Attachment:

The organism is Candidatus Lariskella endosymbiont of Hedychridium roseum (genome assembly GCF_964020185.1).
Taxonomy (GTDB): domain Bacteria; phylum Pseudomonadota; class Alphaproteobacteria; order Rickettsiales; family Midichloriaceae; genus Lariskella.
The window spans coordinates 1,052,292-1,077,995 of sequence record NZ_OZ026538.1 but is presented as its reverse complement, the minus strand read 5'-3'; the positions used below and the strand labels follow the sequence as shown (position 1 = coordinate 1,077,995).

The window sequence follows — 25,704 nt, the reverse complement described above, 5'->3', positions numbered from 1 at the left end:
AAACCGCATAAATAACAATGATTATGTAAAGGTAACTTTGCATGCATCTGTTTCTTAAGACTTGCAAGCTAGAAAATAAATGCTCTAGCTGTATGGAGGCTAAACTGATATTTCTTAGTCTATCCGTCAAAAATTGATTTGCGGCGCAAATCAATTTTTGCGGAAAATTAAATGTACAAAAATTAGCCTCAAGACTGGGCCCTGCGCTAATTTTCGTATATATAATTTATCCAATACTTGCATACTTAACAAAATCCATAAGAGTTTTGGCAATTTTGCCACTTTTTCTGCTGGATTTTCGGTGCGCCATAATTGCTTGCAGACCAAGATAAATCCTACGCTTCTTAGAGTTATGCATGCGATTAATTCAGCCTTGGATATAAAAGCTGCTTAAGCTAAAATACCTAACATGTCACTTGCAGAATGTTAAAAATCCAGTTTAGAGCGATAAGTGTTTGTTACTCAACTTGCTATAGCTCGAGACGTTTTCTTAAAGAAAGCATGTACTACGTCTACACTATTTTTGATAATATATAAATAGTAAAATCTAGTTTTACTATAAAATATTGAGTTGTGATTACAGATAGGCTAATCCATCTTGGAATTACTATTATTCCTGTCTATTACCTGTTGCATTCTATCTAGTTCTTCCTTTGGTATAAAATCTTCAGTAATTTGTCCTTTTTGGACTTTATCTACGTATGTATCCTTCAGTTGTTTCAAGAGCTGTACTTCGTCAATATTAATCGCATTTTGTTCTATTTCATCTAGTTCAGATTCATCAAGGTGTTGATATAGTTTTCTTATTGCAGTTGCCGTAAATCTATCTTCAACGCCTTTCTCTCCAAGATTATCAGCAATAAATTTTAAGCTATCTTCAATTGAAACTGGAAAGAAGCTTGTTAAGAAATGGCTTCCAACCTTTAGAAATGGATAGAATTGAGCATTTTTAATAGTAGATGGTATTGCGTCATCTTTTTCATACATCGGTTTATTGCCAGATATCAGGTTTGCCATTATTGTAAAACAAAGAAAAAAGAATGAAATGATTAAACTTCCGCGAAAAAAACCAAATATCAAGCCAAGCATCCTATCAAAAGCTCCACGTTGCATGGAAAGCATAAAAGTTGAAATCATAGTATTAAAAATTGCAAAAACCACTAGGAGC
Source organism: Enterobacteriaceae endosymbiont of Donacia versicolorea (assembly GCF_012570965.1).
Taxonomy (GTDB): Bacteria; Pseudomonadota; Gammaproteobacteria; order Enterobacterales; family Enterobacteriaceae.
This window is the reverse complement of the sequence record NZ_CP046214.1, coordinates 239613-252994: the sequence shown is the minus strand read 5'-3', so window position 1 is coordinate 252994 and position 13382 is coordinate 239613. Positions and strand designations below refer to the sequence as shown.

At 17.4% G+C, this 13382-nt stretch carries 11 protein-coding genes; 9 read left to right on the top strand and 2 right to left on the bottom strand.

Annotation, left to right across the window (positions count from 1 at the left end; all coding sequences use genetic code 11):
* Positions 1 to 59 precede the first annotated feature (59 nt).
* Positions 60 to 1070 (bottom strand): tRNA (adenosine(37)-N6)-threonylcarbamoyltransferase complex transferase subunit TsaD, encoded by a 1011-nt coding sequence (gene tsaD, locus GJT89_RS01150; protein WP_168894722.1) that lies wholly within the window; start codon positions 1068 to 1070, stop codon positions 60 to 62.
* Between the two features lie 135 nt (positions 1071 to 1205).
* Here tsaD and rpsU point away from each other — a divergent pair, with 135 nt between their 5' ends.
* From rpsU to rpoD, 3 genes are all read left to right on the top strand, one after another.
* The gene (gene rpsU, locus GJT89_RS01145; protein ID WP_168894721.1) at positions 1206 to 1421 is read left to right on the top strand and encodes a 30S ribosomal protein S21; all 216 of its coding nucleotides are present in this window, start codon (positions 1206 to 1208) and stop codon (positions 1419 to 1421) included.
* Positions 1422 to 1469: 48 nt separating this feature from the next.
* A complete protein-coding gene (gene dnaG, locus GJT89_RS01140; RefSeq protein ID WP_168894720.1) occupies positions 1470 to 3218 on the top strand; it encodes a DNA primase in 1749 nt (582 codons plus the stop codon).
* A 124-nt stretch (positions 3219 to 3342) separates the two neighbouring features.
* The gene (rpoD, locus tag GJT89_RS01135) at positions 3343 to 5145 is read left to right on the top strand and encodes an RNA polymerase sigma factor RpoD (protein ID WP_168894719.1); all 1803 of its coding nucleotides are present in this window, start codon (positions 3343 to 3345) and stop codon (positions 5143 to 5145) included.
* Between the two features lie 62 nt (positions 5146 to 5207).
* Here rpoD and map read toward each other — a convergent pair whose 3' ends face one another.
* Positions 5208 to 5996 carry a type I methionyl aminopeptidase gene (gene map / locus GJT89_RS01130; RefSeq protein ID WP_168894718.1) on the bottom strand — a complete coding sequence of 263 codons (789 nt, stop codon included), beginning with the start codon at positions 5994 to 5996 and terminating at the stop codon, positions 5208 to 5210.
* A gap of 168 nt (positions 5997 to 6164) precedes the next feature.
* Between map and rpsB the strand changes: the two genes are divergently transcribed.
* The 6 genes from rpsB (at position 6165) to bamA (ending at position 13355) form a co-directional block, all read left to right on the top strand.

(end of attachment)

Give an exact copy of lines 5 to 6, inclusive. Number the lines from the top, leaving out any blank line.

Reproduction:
AAACCGCATAAATAACAATGATTATGTAAAGGTAACTTTGCATGCATCTGTTTCTTAAGACTTGCAAGCTAGAAAATAAATGCTCTAGCTGTATGGAGGCTAAACTGATATTTCTTAGTCTATCCGTCAAAAATTGATTTGCGGCGCAAATCAATTTTTGCGGAAAATTAAATGTACAAAAATTAGCCTCAAGACTGGGCCCTGCGCTAATTTTCGTATATATAATTTATCCAATACTTGCATACTTAACAAAATCCATAAGAGTTTTGGCAATTTTGCCACTTTTTCTGCTGGATTTTCGGTGCGCCATAATTGCTTGCAGACCAAGATAAATCCTACGCTTCTTAGAGTTATGCATGCGATTAATTCAGCCTTGGATATAAAAGCTGCTTAAGCTAAAATACCTAACATGTCACTTGCAGAATGTTAAAAATCCAGTTTAGAGCGATAAGTGTTTGTTACTCAACTTGCTATAGCTCGAGACGTTTTCTTAAAGAAAGCATGTACTACGTCTACACTATTTTTGATAATATATAAATAGTAAAATCTAGTTTTACTATAAAATATTGAGTTGTGATTACAGATAGGCTAATCCATCTTGGAATTACTATTATTCCTGTCTATTACCTGTTGCATTCTATCTAGTTCTTCCTTTGGTATAAAATCTTCAGTAATTTGTCCTTTTTGGACTTTATCTACGTATGTATCCTTCAGTTGTTTCAAGAGCTGTACTTCGTCAATATTAATCGCATTTTGTTCTATTTCATCTAGTTCAGATTCATCAAGGTGTTGATATAGTTTTCTTATTGCAGTTGCCGTAAATCTATCTTCAACGCCTTTCTCTCCAAGATTATCAGCAATAAATTTTAAGCTATCTTCAATTGAAACTGGAAAGAAGCTTGTTAAGAAATGGCTTCCAACCTTTAGAAATGGATAGAATTGAGCATTTTTAATAGTAGATGGTATTGCGTCATCTTTTTCATACATCGGTTTATTGCCAGATATCAGGTTTGCCATTATTGTAAAACAAAGAAAAAAGAATGAAATGATTAAACTTCCGCGAAAAAAACCAAATATCAAGCCAAGCATCCTATCAAAAGCTCCACGTTGCATGGAAAGCATAAAAGTTGAAATCATAGTATTAAAAATTGCAAAAACCACTAGGAGC
Source organism: Enterobacteriaceae endosymbiont of Donacia versicolorea (assembly GCF_012570965.1).